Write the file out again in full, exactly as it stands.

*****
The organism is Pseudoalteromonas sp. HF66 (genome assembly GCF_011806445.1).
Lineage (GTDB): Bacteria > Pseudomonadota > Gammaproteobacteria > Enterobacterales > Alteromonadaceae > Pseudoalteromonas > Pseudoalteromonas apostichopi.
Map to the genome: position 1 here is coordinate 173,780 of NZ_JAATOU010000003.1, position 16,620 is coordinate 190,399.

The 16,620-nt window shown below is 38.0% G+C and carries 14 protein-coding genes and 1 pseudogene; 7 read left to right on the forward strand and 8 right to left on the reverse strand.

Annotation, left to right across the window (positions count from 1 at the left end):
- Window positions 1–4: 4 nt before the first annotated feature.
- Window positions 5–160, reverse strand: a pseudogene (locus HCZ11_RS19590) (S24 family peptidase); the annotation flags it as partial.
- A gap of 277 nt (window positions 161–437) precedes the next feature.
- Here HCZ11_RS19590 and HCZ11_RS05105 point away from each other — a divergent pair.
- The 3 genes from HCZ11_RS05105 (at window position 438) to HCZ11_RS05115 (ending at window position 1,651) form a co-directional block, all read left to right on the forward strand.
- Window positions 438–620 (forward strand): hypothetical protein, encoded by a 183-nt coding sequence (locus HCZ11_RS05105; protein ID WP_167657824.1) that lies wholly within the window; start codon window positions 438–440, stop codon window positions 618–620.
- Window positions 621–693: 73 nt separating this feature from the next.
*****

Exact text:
The organism is Pseudoalteromonas sp. HF66 (genome assembly GCF_011806445.1).
Lineage (GTDB): Bacteria > Pseudomonadota > Gammaproteobacteria > Enterobacterales > Alteromonadaceae > Pseudoalteromonas > Pseudoalteromonas apostichopi.
Map to the genome: position 1 here is coordinate 173,780 of NZ_JAATOU010000003.1, position 16,620 is coordinate 190,399.

The 16,620-nt window shown below is 38.0% G+C and carries 14 protein-coding genes and 1 pseudogene; 7 read left to right on the forward strand and 8 right to left on the reverse strand.

Annotation, left to right across the window (positions count from 1 at the left end):
- Window positions 1–4: 4 nt before the first annotated feature.
- Window positions 5–160, reverse strand: a pseudogene (locus HCZ11_RS19590) (S24 family peptidase); the annotation flags it as partial.
- A gap of 277 nt (window positions 161–437) precedes the next feature.
- Here HCZ11_RS19590 and HCZ11_RS05105 point away from each other — a divergent pair.
- The 3 genes from HCZ11_RS05105 (at window position 438) to HCZ11_RS05115 (ending at window position 1,651) form a co-directional block, all read left to right on the forward strand.
- Window positions 438–620 (forward strand): hypothetical protein, encoded by a 183-nt coding sequence (locus HCZ11_RS05105; protein ID WP_167657824.1) that lies wholly within the window; start codon window positions 438–440, stop codon window positions 618–620.
- Window positions 621–693: 73 nt separating this feature from the next.